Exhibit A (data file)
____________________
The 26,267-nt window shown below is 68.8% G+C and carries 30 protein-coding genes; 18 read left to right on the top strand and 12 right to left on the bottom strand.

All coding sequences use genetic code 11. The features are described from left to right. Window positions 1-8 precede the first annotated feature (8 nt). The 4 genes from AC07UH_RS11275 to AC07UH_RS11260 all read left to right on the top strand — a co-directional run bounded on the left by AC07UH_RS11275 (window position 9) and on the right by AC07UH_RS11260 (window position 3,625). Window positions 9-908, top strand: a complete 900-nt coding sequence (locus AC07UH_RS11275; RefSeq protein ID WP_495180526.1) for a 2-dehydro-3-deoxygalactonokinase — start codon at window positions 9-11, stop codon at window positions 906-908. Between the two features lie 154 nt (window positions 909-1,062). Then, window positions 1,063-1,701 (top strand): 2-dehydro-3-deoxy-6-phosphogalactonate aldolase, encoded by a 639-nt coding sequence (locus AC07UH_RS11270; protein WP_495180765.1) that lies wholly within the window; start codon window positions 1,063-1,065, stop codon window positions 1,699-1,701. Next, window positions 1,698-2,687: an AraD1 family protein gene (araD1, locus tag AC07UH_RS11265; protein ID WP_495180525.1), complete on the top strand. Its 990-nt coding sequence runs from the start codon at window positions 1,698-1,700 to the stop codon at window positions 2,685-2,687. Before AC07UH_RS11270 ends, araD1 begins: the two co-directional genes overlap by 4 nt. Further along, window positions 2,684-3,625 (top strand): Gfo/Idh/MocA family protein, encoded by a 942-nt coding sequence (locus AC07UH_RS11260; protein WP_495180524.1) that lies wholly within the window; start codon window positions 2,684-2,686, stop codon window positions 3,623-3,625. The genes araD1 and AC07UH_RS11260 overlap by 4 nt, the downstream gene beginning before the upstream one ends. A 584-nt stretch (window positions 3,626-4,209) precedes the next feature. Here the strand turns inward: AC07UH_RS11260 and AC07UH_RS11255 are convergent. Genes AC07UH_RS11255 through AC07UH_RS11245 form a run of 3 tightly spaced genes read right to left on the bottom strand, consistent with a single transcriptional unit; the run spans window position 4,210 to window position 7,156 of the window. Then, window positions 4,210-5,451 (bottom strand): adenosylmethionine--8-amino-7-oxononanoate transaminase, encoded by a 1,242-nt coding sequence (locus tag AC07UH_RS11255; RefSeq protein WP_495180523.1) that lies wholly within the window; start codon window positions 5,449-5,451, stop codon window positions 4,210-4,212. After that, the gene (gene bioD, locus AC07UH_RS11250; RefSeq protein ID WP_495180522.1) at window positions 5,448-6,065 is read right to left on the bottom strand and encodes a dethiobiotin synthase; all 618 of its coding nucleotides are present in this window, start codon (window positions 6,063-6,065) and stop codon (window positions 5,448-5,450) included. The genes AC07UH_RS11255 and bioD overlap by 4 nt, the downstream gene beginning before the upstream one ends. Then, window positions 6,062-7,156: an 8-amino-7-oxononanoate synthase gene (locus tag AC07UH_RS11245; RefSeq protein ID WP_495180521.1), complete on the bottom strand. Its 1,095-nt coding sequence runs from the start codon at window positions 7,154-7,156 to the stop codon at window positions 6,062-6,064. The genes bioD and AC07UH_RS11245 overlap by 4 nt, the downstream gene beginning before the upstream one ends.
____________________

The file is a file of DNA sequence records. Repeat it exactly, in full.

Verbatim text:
The 26,267-nt window shown below is 68.8% G+C and carries 30 protein-coding genes; 18 read left to right on the top strand and 12 right to left on the bottom strand.

All coding sequences use genetic code 11. The features are described from left to right. Window positions 1-8 precede the first annotated feature (8 nt). The 4 genes from AC07UH_RS11275 to AC07UH_RS11260 all read left to right on the top strand — a co-directional run bounded on the left by AC07UH_RS11275 (window position 9) and on the right by AC07UH_RS11260 (window position 3,625). Window positions 9-908, top strand: a complete 900-nt coding sequence (locus AC07UH_RS11275; RefSeq protein ID WP_495180526.1) for a 2-dehydro-3-deoxygalactonokinase — start codon at window positions 9-11, stop codon at window positions 906-908. Between the two features lie 154 nt (window positions 909-1,062). Then, window positions 1,063-1,701 (top strand): 2-dehydro-3-deoxy-6-phosphogalactonate aldolase, encoded by a 639-nt coding sequence (locus AC07UH_RS11270; protein WP_495180765.1) that lies wholly within the window; start codon window positions 1,063-1,065, stop codon window positions 1,699-1,701. Next, window positions 1,698-2,687: an AraD1 family protein gene (araD1, locus tag AC07UH_RS11265; protein ID WP_495180525.1), complete on the top strand. Its 990-nt coding sequence runs from the start codon at window positions 1,698-1,700 to the stop codon at window positions 2,685-2,687. Before AC07UH_RS11270 ends, araD1 begins: the two co-directional genes overlap by 4 nt. Further along, window positions 2,684-3,625 (top strand): Gfo/Idh/MocA family protein, encoded by a 942-nt coding sequence (locus AC07UH_RS11260; protein WP_495180524.1) that lies wholly within the window; start codon window positions 2,684-2,686, stop codon window positions 3,623-3,625. The genes araD1 and AC07UH_RS11260 overlap by 4 nt, the downstream gene beginning before the upstream one ends. A 584-nt stretch (window positions 3,626-4,209) precedes the next feature. Here the strand turns inward: AC07UH_RS11260 and AC07UH_RS11255 are convergent. Genes AC07UH_RS11255 through AC07UH_RS11245 form a run of 3 tightly spaced genes read right to left on the bottom strand, consistent with a single transcriptional unit; the run spans window position 4,210 to window position 7,156 of the window. Then, window positions 4,210-5,451 (bottom strand): adenosylmethionine--8-amino-7-oxononanoate transaminase, encoded by a 1,242-nt coding sequence (locus tag AC07UH_RS11255; RefSeq protein WP_495180523.1) that lies wholly within the window; start codon window positions 5,449-5,451, stop codon window positions 4,210-4,212. After that, the gene (gene bioD, locus AC07UH_RS11250; RefSeq protein ID WP_495180522.1) at window positions 5,448-6,065 is read right to left on the bottom strand and encodes a dethiobiotin synthase; all 618 of its coding nucleotides are present in this window, start codon (window positions 6,063-6,065) and stop codon (window positions 5,448-5,450) included. The genes AC07UH_RS11255 and bioD overlap by 4 nt, the downstream gene beginning before the upstream one ends. Then, window positions 6,062-7,156: an 8-amino-7-oxononanoate synthase gene (locus tag AC07UH_RS11245; RefSeq protein ID WP_495180521.1), complete on the bottom strand. Its 1,095-nt coding sequence runs from the start codon at window positions 7,154-7,156 to the stop codon at window positions 6,062-6,064. The genes bioD and AC07UH_RS11245 overlap by 4 nt, the downstream gene beginning before the upstream one ends.